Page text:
For a certain kind of woman who was a teenager in the early noughties, the sound of Amanda Palmer’s piano keys elicits a very specific response. You hear her left hand hammer out a rhythm and you know that, whatever comes next, it’s going to rattle something inside of you. She’ll reach into your throat and claw out the truth, drawing out your poorly defined pain with an ivory riot. She’s written songs about Trump (“Small Hands, Small Heart”) and the Daily Mail (“There’s this thing called a search engine: use it! / If you'd googled my tits in advance you'd have found that your / photos are hardly exclusive”), and so it seemed inevitable, to fans at least, that she would touch upon the #MeToo movement.
And so, with Mr Weinstein Will See You Now, I feel the same rattling circus that pulled into town when I first bought a The Dresden Dolls record, over a decade ago.
It’s not a subtle title. It’s not a subtle song. There’s none of Palmer’s trademark pithy humour or cabaret cheekiness, but rather a crashing black wave of sound. The song, written and performed by Palmer with Welsh songwriter Jasmine Power, doesn’t aim to describe what it’s like to be raped, but is more of a keyhole view into how it feels. Voices swim and layer on top of one another as you hear a woman arguing with herself. She weighs up the pain and humiliation of the hotel room with the opportunities she’s trading her dignity for. Play or lose? Red pill or blue pill? Open casket or open casting? “Every velvet rope that opens / every time the robe unfurls.”
It’s a song about choices. Or, rather, it’s a song about the illusion of choice. Your choice is to have a wonderful career and be sexually abused by your betters, or to starve and preserve your dignity. You can choose to be angry, or you can choose to numb yourself and wait until he’s finished. The house always wins in the end, so you might as well make the smart-girl choice. And, after all, you came up here, didn’t you? You took the elevator. “You’ve got / a lot of nerve / walking in here on your own,” sings Palmer. “So come and get it.”
We’re about to enter a whole new phase of female art about female abuse. Songs about the women who stayed in the hotel rooms, books about the women who never got invited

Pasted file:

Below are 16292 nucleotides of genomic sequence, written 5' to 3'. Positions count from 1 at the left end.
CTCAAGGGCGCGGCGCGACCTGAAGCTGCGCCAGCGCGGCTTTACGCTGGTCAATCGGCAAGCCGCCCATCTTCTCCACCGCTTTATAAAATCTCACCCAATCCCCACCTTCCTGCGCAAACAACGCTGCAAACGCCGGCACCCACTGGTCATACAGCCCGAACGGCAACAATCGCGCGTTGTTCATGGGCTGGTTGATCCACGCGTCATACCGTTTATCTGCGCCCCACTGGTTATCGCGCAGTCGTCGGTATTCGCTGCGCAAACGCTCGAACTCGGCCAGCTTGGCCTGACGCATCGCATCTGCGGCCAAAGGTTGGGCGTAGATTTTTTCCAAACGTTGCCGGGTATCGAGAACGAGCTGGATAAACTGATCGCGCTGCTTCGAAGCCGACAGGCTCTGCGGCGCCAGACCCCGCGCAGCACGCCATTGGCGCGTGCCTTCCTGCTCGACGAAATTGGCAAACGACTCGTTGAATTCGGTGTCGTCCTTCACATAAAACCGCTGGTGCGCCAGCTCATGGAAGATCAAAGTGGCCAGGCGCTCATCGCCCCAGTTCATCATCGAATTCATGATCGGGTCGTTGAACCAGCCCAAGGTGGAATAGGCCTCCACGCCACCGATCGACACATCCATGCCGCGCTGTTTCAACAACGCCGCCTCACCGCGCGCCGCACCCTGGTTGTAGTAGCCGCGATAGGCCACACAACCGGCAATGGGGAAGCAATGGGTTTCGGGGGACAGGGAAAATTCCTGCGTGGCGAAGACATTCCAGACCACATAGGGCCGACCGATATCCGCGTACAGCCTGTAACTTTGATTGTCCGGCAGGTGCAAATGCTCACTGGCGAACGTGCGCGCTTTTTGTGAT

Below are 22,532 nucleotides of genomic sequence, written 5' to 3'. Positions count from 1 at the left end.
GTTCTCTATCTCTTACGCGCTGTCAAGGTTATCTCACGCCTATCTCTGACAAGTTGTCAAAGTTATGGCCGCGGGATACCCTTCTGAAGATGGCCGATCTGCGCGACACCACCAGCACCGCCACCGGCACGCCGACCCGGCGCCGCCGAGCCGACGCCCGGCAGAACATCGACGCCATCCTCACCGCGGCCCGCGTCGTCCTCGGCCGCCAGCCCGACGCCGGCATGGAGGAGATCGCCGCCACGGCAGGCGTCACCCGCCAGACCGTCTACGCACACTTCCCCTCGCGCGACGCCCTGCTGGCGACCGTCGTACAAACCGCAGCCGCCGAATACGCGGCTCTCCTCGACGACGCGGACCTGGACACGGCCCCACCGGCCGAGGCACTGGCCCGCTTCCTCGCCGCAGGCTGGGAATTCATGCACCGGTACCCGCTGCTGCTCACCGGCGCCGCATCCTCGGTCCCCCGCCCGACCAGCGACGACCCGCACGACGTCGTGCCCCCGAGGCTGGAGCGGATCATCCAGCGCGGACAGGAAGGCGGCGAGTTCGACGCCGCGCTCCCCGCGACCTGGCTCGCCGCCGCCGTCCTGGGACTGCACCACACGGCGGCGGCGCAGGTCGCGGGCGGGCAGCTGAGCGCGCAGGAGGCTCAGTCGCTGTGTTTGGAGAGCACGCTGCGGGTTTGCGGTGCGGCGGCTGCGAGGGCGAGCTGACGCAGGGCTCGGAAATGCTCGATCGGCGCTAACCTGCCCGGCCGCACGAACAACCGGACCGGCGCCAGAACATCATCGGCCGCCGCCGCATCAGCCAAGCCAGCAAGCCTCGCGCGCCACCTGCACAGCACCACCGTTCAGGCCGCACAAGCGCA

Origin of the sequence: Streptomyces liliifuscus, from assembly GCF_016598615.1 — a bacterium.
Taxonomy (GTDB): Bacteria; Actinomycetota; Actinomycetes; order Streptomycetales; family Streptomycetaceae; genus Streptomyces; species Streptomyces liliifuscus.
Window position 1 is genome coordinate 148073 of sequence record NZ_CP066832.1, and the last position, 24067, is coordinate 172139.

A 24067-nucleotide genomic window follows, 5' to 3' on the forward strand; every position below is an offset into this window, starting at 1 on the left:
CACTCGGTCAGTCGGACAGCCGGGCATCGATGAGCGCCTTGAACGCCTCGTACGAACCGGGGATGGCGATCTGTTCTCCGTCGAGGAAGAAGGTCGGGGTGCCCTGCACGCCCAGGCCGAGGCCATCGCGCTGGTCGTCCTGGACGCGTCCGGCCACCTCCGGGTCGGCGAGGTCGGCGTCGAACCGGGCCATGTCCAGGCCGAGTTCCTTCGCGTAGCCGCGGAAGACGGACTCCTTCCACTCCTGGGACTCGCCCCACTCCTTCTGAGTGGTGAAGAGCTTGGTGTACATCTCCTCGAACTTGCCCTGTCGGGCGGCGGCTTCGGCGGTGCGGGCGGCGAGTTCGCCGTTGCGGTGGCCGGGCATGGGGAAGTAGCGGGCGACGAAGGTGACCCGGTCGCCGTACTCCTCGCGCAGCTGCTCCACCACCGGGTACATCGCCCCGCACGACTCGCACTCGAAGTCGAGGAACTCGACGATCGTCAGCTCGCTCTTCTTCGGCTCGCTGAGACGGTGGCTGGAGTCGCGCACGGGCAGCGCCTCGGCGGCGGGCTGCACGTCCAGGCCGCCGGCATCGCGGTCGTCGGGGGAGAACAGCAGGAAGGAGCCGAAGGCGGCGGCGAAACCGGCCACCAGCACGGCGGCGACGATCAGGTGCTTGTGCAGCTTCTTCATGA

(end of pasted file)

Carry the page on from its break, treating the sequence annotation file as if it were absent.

“I don’t know if most people will even understand this song,” writes Palmer. “And I don’t care. The women we wrote it for will understand.”
Every movement has its phases. With #MeToo, we’ve already seen a few of them. First came the confessions; then the public scorning of the perpetrators; then, the backlash, the discussion over whether things are “that bad, really”. Currently, we linger in a media landscape that’s looking for the Next Big Outrage, reading about how male violence is the direct result of female snobbery. #MeToo and Time’s Up are sparks attempting to illuminate a much bigger, much darker room, and they risk being snuffed out unless something keeps them burning.
And that’s where art comes in. That’s what art’s job is. There are too many injustices in the world to keep them all alive using academic thought alone, so instead of telling people how they should think about victims, we use songs and movies and books to communicate how it feels to be a victim. It’s why, decades after the first early deaths from AIDS, people still use the film Philadelphia to talk about it. The Color Purple to talk about slavery. Hell, even Gangsta’s Paradise – as cheesy as Coolio’s hit now seems, 23 years later – has a relevance and a resonance, delivering a message of gang violence and poverty to suburban households all over the world. We keep our empathy sharp with good art and, aside from Christina Aguilera and Demi Lovato’s release of Fall In Line last week, Mr Weinstein Will See You Now is one of the first mainstream offerings to #MeToo’s altar.
We’re about to enter a whole new phase of female art about female abuse. Songs about the women who stayed in the hotel rooms, books about the women who never got invited. Films about the heroes, the victims, the saviours. Amanda Palmer’s song is a cathartic, gripping listen, but it’s just the beginning.